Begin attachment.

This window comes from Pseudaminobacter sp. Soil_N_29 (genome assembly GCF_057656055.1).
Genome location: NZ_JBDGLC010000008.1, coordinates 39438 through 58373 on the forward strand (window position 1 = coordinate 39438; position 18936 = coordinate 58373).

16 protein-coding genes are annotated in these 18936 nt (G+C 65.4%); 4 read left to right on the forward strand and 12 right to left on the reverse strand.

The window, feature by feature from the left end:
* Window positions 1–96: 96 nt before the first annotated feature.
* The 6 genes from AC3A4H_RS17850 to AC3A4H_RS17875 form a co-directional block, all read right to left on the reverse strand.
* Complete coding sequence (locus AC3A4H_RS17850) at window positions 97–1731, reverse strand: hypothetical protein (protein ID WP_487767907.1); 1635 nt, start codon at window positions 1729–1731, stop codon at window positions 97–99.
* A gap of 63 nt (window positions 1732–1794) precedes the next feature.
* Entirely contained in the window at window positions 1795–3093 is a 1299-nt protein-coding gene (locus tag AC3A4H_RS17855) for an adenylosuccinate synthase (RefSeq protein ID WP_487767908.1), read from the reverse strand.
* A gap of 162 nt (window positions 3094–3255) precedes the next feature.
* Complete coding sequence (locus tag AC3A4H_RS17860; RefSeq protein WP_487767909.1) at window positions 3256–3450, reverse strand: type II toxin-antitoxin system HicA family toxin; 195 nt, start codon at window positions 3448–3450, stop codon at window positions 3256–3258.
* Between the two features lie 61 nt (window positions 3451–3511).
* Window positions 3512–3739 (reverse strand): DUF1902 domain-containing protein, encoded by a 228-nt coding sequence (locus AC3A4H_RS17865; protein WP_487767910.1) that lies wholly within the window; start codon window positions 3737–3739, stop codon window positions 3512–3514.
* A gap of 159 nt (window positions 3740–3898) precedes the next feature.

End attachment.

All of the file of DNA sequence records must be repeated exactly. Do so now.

This window comes from Pseudaminobacter sp. Soil_N_29 (genome assembly GCF_057656055.1).
Genome location: NZ_JBDGLC010000008.1, coordinates 39438 through 58373 on the forward strand (window position 1 = coordinate 39438; position 18936 = coordinate 58373).

16 protein-coding genes are annotated in these 18936 nt (G+C 65.4%); 4 read left to right on the forward strand and 12 right to left on the reverse strand.

The window, feature by feature from the left end:
* Window positions 1–96: 96 nt before the first annotated feature.
* The 6 genes from AC3A4H_RS17850 to AC3A4H_RS17875 form a co-directional block, all read right to left on the reverse strand.
* Complete coding sequence (locus AC3A4H_RS17850) at window positions 97–1731, reverse strand: hypothetical protein (protein ID WP_487767907.1); 1635 nt, start codon at window positions 1729–1731, stop codon at window positions 97–99.
* A gap of 63 nt (window positions 1732–1794) precedes the next feature.
* Entirely contained in the window at window positions 1795–3093 is a 1299-nt protein-coding gene (locus tag AC3A4H_RS17855) for an adenylosuccinate synthase (RefSeq protein ID WP_487767908.1), read from the reverse strand.
* A gap of 162 nt (window positions 3094–3255) precedes the next feature.
* Complete coding sequence (locus tag AC3A4H_RS17860; RefSeq protein WP_487767909.1) at window positions 3256–3450, reverse strand: type II toxin-antitoxin system HicA family toxin; 195 nt, start codon at window positions 3448–3450, stop codon at window positions 3256–3258.
* Between the two features lie 61 nt (window positions 3451–3511).
* Window positions 3512–3739 (reverse strand): DUF1902 domain-containing protein, encoded by a 228-nt coding sequence (locus AC3A4H_RS17865; protein WP_487767910.1) that lies wholly within the window; start codon window positions 3737–3739, stop codon window positions 3512–3514.
* A gap of 159 nt (window positions 3740–3898) precedes the next feature.